Dating back to a time before the last Ice Age, Nyungwe National Park is one of the oldest forests in East and Central Africa. It is also the largest, stretching 400 square miles across the magnificent hills of southeast Rwanda. The forest is home to a vast range of flora, including more than 200 different types of tree and countless flowering plants, including the unearthly giant lobelia and many colourful orchids.
There are 13 species of primates in the park, including the chimpanzee, the beautiful L’Hoest’s monkey, and the large troops of the wonderfully acrobatic Angola Colobus. Nyungwe is home to almost 300 different bird species, and two dozen of these are restricted to the mountainous forests on the Alberine Rift; it is the most important ornithological site in Rwanda. The highlight here is the great blue turaco: a blue, red, and green bird which roams from tree to tree in a psychedelic procession of color.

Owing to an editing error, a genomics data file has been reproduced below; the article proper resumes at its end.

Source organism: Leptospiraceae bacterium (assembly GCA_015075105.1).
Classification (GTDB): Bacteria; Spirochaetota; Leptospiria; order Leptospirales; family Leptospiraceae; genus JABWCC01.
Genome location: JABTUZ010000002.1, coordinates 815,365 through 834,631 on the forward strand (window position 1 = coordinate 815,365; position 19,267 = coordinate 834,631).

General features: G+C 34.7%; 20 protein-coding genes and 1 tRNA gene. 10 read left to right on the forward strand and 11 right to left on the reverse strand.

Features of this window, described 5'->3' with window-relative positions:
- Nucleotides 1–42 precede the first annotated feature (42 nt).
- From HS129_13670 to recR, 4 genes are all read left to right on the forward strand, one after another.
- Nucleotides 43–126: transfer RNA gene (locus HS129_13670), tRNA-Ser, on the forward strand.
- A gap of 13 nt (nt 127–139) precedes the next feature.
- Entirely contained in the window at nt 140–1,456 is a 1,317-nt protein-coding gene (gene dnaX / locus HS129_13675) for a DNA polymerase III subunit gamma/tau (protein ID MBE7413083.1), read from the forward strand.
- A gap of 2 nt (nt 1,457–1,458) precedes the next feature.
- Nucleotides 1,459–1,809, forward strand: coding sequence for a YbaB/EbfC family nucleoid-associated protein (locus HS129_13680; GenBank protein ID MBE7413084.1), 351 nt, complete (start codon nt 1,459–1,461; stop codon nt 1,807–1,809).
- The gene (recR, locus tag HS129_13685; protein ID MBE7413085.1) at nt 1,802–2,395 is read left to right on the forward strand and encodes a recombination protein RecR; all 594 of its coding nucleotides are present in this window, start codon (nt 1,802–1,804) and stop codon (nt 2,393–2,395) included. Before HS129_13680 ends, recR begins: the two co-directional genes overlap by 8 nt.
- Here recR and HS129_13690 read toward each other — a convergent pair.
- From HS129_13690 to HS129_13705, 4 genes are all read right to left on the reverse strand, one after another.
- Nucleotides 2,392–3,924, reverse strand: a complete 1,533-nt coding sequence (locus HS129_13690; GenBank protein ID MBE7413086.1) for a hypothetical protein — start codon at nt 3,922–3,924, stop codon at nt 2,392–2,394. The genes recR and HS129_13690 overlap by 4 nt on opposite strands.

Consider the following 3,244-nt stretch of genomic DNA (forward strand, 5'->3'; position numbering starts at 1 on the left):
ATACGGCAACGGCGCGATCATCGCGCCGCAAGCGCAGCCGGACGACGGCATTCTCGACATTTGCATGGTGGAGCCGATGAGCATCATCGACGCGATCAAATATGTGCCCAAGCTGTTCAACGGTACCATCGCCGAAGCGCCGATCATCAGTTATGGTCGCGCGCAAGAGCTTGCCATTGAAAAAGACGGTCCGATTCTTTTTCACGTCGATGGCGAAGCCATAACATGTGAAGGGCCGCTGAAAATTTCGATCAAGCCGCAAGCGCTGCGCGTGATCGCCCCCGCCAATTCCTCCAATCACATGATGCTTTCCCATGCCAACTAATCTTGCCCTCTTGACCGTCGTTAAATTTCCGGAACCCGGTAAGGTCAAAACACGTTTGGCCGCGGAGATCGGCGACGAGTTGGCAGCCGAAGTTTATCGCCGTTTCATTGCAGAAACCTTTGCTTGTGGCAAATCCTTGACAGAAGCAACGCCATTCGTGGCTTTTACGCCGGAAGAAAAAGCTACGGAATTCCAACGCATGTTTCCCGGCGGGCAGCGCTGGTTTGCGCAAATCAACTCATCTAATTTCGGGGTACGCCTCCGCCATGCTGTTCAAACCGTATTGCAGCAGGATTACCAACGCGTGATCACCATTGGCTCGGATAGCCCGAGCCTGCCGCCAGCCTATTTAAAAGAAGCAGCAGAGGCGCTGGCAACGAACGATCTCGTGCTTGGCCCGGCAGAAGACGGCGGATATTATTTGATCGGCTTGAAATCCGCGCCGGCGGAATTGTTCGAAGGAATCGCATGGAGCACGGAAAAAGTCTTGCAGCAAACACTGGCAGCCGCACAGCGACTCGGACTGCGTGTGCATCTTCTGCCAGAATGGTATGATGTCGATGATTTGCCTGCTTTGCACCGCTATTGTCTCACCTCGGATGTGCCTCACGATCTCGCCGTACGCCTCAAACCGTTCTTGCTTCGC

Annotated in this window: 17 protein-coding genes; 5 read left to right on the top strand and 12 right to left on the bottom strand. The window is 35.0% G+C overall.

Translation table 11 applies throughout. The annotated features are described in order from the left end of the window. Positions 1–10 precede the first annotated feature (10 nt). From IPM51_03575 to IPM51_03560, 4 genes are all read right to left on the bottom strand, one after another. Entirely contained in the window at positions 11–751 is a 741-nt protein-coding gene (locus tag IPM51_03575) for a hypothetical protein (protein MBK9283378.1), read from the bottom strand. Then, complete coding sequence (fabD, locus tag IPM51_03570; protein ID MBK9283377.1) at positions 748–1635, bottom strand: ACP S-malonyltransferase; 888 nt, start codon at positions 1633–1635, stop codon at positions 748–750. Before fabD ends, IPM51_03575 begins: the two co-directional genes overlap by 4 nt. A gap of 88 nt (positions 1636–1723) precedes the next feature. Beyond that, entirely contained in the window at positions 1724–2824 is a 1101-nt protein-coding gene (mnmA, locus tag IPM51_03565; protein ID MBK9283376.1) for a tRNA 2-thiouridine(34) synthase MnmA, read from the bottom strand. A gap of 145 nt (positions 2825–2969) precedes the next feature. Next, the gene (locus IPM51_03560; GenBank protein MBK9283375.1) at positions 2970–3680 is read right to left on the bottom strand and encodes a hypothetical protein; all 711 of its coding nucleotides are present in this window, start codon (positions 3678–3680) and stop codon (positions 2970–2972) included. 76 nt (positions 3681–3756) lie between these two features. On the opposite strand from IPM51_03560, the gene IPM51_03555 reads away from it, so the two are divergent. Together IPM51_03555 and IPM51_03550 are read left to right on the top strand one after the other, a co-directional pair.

There are many well-maintained walking trails which lead through the forest, offering views of the various waterfalls and other attractions. The reserve can easily be visited as part of a day trip from the towns of Cyangugu and Butare. However, anyone wanting to track chimps and see several varieties of smaller primates will need two days there. Dedicated bird-watchers may never want to leave! There is also a comfortable, traditional rest house for visitors.